Mining, Materials and Manufacturing: Global investments in these segments are paramount to bridge India’s current deficiency (and in some cases, scarcity) and high dependency on imports. But these are heavy-duty strategic investments with risky profitability from constant global price fluctuations impacting revenue, cash-flows, and asset values. (Sometimes, because of shifting and evolving political scenarios, investment in these segments needs a surgeon’s dexterity, a mountain-climber’s determination and a yogi’s patience.

      Military: Cutting-edge innovation in our military preparedness needs a strategic push.

      Medicine: Life-saving drugs, DNA printing, research in biochemistry and pharmaceuticals can provide calculated returns and also boost internal national healthcare.

    2. Currently, the governance structure of NIIF comprises economists, finance professionals, and bureaucrats. Limiting the governing team to experts in just one industry segment – finance – and planning for investments only in funds/ trusts/ venture capital/ real estate, amounts to leaving a lot of potential investment areas unexplored, thus under-exploiting the immense power of such a strategic investment vehicle.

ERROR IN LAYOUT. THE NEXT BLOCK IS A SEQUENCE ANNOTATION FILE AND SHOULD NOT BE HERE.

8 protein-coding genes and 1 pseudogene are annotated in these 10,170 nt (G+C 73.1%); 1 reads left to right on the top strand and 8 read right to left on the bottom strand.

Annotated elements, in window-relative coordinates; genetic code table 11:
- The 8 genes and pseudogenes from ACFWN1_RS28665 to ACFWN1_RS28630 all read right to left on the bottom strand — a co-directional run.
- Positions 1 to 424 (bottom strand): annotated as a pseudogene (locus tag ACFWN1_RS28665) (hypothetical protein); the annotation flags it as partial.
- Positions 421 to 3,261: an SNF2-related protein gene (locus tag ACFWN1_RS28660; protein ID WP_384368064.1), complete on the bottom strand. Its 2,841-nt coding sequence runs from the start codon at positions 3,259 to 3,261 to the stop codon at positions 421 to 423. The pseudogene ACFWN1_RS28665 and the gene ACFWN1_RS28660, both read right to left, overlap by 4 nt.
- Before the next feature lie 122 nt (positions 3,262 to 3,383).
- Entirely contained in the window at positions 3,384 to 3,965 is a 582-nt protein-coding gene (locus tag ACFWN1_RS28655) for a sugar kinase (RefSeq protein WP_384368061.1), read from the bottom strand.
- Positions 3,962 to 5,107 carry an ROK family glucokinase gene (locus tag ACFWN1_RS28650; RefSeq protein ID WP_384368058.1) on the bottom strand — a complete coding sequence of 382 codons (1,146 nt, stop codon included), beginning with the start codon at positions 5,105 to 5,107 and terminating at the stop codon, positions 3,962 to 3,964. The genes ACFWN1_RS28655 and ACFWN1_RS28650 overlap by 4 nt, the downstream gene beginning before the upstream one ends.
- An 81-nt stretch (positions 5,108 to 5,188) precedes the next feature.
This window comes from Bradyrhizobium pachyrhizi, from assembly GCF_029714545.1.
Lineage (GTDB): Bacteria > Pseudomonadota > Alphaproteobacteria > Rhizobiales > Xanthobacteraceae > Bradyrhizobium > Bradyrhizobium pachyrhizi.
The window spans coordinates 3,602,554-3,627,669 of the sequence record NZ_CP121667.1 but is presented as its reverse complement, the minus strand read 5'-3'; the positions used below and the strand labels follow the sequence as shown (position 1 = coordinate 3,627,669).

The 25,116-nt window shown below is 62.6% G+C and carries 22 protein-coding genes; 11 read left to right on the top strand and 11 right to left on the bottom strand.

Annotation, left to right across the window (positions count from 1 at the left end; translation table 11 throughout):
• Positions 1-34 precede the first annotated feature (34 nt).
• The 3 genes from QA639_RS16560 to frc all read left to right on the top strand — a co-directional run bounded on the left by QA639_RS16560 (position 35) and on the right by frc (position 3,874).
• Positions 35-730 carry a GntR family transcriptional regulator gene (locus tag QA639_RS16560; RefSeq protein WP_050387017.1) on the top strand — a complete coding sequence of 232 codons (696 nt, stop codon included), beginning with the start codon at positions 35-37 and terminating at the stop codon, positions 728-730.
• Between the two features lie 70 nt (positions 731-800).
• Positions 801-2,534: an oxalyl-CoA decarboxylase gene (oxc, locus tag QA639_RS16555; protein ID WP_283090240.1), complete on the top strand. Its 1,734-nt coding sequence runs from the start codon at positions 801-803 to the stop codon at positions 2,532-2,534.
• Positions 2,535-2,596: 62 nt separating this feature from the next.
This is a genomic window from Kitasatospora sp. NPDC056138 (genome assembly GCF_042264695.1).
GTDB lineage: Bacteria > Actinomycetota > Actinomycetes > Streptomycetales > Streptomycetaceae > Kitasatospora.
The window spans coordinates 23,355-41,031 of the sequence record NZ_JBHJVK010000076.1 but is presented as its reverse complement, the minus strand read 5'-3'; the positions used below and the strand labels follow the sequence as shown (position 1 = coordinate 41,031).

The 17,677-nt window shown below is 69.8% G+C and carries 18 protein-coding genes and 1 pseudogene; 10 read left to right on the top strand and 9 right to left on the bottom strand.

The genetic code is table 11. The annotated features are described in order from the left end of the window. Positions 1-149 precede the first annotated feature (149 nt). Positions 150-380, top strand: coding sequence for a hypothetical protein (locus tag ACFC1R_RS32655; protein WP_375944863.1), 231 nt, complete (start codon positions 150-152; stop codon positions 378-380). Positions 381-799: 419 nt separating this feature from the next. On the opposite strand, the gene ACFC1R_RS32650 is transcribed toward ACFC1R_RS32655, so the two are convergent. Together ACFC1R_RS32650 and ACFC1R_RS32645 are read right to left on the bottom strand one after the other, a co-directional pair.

3. NIIF can’t function optimally in isolation. It needs to work in tandem with five other
    important schemes: a) the Make in India project, b) the Digital India project, c) the Skill India project, d) the Sagarmala project, and e) the National Mineral Exploration Policy (NMEP). A core team from all these initiatives should be brought to the round-table of the NIIF on a consistent and regular basis to make these overall macroeconomic and industry levers act as essential gears for smooth and informed decision making at NIIF. These five schemes have to operate like the five elements of life: Make in India like fire (Agni) to create finished products, NMEP to leverage the earth (Prithvi) for resources, Sagaramala like water (Jala) to help the flow, Skill India to bring in the air (Vayu) of productivity and innovation, and finally Digital India to function as the all-pervasive ether (Akasha) aiding growth.

  4. NIIF should recruit and incubate, either on a paid or pro bono basis, a crack team of prominent Pravasi- Bharatiyas and Bharatiyas (NRIs and locals) in the five ‘M’s mentioned earlier to provide on-ground intelligence on breakthrough innovation across industry, the health of potential non-military investments, and to liaison/lobby with the right people and agencies for successful investments.

  5. For an externally focussed NIIF to be successful, India needs specialists to harness and streamline all activities, and incubate talent, cater to latent and urgent needs of industries to help increase exports, decrease imports, and innovate quickly. A couple of examples: